UN envoy sees staggered start to Syria peace talks

The Syrian civil war has killed more than a 250,000 people & created a massive refugee crisis.

A handout picture made available by the United Nations (UN) on 27 February 2016 shows the Security Council being briefed during a meeting via video teleconference by Staffan de Mistura, UN's Special Envoy for Syria, as the council unanimously adopted resolutions endorsing the cessation of hostilities in Syria, at the UN headquarters in New York, New York, USA, 26 February 2016. A ceasefire went into effect across large parts of Syria at midnight (2200 GMT on 26 February) after major rebel factions, President Bashar al-Assad's government and the largest Kurdish militia agreed to adhere to a 'cessation of hostilities.' Picture: EPA/UN PHOTO/RICK BAJORNAS HANDOUT.

BEIRUT -The United Nations Syria envoy expects a staggered start to peace talks next week, with participants arriving over several days for "indirect meetings", he said in an interview with pan-Arab newspaper_ Al Hayat_.

"I see us beginning on 10 March when we will launch the process," said envoy Staffan de Mistura. "Some will arrive on the 9th. Others, because of difficulties with hotel reservations, will arrive on the 11th. Others will arrive on the 14th."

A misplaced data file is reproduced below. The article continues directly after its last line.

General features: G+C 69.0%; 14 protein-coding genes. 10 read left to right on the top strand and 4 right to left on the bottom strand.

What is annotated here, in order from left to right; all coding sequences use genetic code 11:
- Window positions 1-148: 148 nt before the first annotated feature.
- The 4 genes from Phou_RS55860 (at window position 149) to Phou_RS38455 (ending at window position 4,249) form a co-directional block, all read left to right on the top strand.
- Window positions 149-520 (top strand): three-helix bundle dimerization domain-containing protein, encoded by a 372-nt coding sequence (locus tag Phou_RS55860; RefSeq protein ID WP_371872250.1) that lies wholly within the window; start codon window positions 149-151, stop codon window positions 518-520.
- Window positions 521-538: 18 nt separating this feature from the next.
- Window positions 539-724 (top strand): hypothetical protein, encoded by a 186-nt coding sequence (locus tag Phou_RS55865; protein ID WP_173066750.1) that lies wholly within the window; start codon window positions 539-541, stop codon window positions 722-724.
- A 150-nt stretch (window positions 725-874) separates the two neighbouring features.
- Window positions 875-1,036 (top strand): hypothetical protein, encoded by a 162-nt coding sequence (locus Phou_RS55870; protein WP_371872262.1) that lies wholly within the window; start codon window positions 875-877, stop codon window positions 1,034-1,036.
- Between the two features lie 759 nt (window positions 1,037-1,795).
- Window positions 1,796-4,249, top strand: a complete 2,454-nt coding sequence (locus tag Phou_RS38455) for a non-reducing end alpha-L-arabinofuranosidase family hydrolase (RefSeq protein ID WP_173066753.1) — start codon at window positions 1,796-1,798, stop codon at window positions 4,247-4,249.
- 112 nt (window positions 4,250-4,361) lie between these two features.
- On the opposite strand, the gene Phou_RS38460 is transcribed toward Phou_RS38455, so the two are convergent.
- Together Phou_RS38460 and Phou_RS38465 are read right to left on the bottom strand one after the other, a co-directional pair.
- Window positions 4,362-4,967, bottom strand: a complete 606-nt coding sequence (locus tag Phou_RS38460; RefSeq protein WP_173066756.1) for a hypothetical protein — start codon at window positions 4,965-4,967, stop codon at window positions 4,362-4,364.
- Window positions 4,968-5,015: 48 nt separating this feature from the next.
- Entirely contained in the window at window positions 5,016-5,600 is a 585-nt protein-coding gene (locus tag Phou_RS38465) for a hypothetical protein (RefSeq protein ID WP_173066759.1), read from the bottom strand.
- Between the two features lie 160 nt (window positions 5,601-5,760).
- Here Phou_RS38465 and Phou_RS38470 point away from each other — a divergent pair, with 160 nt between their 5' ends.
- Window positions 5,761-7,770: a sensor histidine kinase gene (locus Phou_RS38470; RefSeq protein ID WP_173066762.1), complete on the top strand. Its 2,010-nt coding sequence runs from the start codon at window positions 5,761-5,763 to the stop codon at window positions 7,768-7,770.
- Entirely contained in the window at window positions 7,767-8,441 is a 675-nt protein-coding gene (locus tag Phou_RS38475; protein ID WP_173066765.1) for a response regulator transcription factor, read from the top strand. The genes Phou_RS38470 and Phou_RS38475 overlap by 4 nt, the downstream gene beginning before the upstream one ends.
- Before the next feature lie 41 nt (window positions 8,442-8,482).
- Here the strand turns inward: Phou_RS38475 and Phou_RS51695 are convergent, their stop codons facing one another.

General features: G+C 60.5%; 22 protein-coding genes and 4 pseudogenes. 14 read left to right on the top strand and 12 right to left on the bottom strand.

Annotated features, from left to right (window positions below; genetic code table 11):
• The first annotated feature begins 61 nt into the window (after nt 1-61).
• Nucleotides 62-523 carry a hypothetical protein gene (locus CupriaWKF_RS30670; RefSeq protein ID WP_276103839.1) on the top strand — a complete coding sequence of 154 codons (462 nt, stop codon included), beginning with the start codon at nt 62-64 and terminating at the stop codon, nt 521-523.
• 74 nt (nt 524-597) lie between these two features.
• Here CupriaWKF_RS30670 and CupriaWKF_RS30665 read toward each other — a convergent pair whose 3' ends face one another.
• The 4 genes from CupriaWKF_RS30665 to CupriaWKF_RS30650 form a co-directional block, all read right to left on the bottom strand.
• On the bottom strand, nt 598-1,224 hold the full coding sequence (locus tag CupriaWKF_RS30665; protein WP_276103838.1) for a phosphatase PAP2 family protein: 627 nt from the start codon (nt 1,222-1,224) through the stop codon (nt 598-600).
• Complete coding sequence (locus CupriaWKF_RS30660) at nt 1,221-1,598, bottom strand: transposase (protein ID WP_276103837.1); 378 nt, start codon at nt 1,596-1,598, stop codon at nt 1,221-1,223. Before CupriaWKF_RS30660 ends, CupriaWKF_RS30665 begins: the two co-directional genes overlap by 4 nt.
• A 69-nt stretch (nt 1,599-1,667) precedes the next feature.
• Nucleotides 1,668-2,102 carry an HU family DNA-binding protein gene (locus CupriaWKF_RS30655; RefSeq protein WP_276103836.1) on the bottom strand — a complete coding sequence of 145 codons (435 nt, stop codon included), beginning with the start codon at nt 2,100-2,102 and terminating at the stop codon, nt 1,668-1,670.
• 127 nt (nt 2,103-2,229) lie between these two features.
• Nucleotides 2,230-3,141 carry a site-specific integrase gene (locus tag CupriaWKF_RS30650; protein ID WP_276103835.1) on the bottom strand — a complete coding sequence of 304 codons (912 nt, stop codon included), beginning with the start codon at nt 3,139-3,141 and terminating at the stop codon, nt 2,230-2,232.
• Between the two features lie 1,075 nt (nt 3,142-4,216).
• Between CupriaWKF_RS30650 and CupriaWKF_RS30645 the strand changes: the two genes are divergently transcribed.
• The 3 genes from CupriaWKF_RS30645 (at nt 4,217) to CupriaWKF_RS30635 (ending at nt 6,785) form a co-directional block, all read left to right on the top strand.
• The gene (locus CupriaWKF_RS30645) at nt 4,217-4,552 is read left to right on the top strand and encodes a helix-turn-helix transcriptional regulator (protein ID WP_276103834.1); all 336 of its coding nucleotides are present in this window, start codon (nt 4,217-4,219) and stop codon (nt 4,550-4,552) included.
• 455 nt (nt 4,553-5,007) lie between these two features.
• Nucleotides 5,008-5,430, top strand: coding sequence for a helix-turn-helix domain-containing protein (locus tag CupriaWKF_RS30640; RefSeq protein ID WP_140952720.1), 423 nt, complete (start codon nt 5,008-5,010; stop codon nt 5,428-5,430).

The talks will be conducted indirectly, not face-to-face.

"We will hold preparatory meetings and then go into detail with each group separately," he said.

De Mistura attempted to convene peace talks in January, but these failed before they had even started in earnest.

The five-year Syrian civil war has killed more than a quarter of a million people and created a massive refugee crisis for Lebanon, Turkey and the European Union.

The new effort follows the implementation of a partial truce a week ago, though fighting continues in many parts of Syria as it does not include the Islamic State and Nusra Front groups.

The reduction in violence has made aid deliveries easier in some areas of the country, but de Mistura said the Syrian government should be processing aid faster.

"Lorries are waiting for 36 hours," he said. "And medical aid must be allowed."

On Wednesday the World Health Organization said Syrian officials had rejected the delivery of medical supplies, including trauma and burn kits and antibiotics, in a convoy to the besieged town of Moadamiya two days earlier.

De Mistura said he plans to invite members of the government, the opposition, civil society and women to the peace talks.

"Women are important to us because they have a lot to tell us about the future of Syria. We will meet with them separately," he said.